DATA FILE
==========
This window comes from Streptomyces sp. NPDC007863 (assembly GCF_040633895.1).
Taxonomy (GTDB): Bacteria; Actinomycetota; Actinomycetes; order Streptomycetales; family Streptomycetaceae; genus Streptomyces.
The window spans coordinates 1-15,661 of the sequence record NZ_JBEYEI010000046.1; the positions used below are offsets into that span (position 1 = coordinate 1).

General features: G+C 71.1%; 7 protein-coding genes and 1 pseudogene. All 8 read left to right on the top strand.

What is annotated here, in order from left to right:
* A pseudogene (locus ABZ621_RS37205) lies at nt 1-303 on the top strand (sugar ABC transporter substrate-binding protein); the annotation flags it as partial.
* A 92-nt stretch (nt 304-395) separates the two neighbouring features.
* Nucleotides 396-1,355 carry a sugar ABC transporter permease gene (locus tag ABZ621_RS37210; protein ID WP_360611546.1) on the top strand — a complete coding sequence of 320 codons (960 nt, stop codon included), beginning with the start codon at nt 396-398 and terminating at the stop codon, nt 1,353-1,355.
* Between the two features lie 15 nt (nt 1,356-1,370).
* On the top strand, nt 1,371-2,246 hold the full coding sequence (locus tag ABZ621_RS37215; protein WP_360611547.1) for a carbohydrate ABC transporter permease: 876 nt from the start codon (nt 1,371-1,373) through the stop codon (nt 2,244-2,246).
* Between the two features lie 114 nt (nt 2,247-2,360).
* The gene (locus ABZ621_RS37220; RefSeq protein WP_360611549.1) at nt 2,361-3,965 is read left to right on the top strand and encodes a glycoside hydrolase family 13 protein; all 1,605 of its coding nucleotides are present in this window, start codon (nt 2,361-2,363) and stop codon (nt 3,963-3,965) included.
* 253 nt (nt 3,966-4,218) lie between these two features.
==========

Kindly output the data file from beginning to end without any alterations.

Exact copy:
This window comes from Streptomyces sp. NPDC007863 (assembly GCF_040633895.1).
Taxonomy (GTDB): Bacteria; Actinomycetota; Actinomycetes; order Streptomycetales; family Streptomycetaceae; genus Streptomyces.
The window spans coordinates 1-15,661 of the sequence record NZ_JBEYEI010000046.1; the positions used below are offsets into that span (position 1 = coordinate 1).

General features: G+C 71.1%; 7 protein-coding genes and 1 pseudogene. All 8 read left to right on the top strand.

What is annotated here, in order from left to right:
* A pseudogene (locus ABZ621_RS37205) lies at nt 1-303 on the top strand (sugar ABC transporter substrate-binding protein); the annotation flags it as partial.
* A 92-nt stretch (nt 304-395) separates the two neighbouring features.
* Nucleotides 396-1,355 carry a sugar ABC transporter permease gene (locus tag ABZ621_RS37210; protein ID WP_360611546.1) on the top strand — a complete coding sequence of 320 codons (960 nt, stop codon included), beginning with the start codon at nt 396-398 and terminating at the stop codon, nt 1,353-1,355.
* Between the two features lie 15 nt (nt 1,356-1,370).
* On the top strand, nt 1,371-2,246 hold the full coding sequence (locus tag ABZ621_RS37215; protein WP_360611547.1) for a carbohydrate ABC transporter permease: 876 nt from the start codon (nt 1,371-1,373) through the stop codon (nt 2,244-2,246).
* Between the two features lie 114 nt (nt 2,247-2,360).
* The gene (locus ABZ621_RS37220; RefSeq protein WP_360611549.1) at nt 2,361-3,965 is read left to right on the top strand and encodes a glycoside hydrolase family 13 protein; all 1,605 of its coding nucleotides are present in this window, start codon (nt 2,361-2,363) and stop codon (nt 3,963-3,965) included.
* 253 nt (nt 3,966-4,218) lie between these two features.